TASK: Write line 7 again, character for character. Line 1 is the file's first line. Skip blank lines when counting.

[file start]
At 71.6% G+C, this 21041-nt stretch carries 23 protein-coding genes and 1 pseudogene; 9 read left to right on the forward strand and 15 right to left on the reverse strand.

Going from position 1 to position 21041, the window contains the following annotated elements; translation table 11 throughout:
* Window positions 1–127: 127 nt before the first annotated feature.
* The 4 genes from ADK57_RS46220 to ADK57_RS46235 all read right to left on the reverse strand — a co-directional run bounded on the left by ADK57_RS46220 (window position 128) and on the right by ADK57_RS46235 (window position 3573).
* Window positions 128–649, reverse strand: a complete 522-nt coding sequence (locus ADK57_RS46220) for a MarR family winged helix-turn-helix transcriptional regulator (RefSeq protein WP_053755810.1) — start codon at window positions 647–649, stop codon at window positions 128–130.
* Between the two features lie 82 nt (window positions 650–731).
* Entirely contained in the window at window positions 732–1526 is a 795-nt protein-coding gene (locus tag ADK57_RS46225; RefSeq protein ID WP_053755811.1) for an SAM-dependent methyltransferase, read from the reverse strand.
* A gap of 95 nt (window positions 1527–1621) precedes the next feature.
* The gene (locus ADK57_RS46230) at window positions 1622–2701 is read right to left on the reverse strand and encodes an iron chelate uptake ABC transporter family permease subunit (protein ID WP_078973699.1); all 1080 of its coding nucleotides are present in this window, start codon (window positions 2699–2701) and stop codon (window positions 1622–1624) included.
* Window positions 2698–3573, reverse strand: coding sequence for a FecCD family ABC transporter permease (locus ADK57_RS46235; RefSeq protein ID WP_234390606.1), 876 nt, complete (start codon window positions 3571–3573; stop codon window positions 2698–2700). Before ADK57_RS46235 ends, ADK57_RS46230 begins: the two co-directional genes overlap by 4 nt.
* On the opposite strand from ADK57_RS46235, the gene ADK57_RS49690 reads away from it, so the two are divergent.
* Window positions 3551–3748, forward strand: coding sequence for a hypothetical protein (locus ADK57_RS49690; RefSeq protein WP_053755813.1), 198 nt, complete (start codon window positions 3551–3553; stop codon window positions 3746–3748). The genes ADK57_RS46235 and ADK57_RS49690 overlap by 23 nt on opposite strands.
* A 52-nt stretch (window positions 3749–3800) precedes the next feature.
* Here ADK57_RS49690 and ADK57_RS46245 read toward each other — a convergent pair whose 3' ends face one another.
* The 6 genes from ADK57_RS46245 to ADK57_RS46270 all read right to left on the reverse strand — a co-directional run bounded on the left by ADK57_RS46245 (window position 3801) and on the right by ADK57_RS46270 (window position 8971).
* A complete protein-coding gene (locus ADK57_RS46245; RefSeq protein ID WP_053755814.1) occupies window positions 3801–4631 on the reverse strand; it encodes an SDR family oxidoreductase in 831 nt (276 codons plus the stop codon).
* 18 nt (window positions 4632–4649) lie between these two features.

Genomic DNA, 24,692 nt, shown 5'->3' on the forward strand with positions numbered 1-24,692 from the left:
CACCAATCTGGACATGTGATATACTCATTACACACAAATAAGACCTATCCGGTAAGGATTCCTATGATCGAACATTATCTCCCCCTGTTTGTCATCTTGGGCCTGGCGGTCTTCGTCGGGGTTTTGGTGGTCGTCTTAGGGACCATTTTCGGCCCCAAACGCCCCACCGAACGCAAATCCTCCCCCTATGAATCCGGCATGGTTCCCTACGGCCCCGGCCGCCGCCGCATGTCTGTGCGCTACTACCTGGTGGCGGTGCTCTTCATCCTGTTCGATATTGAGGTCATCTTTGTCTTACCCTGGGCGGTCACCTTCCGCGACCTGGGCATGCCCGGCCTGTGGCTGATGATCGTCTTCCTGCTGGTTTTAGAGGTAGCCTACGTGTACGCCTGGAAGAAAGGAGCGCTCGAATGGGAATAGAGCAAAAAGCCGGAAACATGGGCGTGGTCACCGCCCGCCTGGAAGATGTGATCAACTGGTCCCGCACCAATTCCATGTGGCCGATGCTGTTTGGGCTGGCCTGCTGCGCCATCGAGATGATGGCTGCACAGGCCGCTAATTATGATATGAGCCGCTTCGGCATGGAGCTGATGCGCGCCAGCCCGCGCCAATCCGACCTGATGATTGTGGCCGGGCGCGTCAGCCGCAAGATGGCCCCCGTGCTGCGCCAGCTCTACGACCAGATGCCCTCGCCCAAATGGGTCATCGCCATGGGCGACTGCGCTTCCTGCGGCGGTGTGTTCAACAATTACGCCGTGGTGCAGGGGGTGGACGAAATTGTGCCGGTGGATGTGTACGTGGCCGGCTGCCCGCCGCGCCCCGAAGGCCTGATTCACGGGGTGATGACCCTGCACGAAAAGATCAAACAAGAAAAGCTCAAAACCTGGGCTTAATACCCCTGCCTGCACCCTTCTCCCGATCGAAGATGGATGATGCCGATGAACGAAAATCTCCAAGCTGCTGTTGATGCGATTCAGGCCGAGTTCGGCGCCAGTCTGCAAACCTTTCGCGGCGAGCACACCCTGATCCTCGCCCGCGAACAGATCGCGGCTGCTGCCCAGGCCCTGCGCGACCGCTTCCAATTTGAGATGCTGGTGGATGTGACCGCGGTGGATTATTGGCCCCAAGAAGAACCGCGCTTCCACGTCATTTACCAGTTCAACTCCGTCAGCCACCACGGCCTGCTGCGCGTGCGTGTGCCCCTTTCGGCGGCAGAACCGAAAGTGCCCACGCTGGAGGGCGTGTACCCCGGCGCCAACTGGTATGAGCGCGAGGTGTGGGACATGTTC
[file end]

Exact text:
* Entirely contained in the window at window positions 732–1526 is a 795-nt protein-coding gene (locus tag ADK57_RS46225; RefSeq protein ID WP_053755811.1) for an SAM-dependent methyltransferase, read from the reverse strand.